Kuala Lumpur, Malaysia, 16-17 February 2009
While the problems of realising student mobility and exchanges are now widely addressed, less attention has been paid to the subsequent benefits mobility may bring: improving the quality of education and research, and strengthening the capacity of institutions to internationalise their programmes and services. At a first glance, the beneficial relationship between student mobility, academic improvements, and institutional strengthening seems obvious. But, is this really true or is it an assumption? Are these benefits implicit or must the institution work to realise them? And further, what kind of mobility is the most beneficial for academic institutes? Participation in exchange programmes, structural agreements with institutions on course level can be effective avenues for mobility, yet the emergence of joint or double degree-programmes perhaps provide a more sophisticated and structured level of institutional collaboration.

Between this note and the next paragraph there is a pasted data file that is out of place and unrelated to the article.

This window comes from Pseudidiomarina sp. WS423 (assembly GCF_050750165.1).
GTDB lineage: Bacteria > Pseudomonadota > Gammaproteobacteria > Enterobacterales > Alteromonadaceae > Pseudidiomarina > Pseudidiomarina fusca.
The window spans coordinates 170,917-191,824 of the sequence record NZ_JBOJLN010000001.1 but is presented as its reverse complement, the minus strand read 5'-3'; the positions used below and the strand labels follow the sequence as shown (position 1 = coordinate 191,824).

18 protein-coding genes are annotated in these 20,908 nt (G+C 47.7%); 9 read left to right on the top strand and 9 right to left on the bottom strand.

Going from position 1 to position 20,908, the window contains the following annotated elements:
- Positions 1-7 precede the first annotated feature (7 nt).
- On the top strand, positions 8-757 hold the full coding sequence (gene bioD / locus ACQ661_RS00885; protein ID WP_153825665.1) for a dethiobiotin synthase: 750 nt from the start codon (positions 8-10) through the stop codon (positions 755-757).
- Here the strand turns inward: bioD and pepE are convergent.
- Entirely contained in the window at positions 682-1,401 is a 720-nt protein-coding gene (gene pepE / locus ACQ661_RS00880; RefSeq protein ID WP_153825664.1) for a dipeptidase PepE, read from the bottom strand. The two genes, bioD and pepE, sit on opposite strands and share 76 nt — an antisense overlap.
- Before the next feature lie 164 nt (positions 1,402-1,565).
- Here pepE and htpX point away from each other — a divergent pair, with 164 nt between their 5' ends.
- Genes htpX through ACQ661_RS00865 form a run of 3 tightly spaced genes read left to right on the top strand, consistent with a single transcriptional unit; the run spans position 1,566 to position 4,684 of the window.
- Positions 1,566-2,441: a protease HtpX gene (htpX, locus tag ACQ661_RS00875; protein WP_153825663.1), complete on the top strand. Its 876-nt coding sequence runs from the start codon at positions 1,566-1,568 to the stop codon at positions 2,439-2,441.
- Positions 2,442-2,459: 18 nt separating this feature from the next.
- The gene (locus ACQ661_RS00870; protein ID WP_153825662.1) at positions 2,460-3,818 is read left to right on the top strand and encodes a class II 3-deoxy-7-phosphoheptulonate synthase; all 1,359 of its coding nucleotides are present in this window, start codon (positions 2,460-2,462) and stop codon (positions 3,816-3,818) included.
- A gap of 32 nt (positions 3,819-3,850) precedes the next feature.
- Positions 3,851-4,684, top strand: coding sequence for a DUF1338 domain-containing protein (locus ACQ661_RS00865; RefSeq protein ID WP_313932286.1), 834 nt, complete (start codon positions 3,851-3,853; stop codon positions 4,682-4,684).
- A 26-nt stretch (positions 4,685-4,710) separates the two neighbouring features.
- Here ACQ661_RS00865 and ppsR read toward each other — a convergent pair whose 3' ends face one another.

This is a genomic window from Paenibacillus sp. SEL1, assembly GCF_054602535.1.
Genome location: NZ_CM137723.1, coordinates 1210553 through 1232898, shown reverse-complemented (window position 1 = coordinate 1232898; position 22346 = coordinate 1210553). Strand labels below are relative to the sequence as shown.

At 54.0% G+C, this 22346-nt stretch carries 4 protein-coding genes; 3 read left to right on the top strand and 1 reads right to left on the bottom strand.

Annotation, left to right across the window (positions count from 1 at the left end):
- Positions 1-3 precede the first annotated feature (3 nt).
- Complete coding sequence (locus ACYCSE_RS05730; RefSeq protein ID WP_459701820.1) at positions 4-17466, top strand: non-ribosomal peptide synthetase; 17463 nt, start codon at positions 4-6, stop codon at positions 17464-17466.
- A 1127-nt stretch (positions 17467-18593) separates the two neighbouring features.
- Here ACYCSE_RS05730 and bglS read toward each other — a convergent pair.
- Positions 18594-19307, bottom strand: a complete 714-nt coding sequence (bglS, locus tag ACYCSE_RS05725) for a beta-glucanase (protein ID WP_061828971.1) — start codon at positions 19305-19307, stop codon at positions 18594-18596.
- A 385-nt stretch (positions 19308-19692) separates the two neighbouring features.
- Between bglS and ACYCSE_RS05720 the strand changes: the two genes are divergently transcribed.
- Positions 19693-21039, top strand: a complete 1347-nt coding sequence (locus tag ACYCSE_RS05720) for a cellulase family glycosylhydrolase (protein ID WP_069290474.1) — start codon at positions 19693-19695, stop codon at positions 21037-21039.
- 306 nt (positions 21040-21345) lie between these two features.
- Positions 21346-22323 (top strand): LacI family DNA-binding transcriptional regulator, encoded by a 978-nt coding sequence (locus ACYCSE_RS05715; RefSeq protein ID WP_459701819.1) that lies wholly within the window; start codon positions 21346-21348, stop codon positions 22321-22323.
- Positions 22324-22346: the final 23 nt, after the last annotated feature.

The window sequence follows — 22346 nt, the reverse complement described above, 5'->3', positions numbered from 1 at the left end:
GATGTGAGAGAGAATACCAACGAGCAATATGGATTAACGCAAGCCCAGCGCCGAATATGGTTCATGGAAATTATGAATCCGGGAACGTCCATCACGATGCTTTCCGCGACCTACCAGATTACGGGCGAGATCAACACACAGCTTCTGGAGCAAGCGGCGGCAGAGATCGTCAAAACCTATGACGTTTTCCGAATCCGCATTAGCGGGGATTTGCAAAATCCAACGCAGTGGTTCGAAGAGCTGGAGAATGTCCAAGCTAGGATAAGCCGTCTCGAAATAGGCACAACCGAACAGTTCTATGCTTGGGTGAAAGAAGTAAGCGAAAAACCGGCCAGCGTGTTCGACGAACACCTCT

This workshop explored the opportunities for improving academic quality through international collaboration in curriculum development and student mobility. It focused on the advantages and disadvantages of linking mobility to joint and double degrees as compared to other forms of academic cooperation and mobility. When focusing on joint degree programmes, what are the opportunities at institutional level (with regard to reputation and wider institutional quality improvement), at student level (mobility is well organised and recognition of study period abroad is guaranteed) and at staff level (staff-mobility might be more easy to organise)? More specifically it looked at these opportunities in programmes and projects in which European and Asian institutes collaborate.
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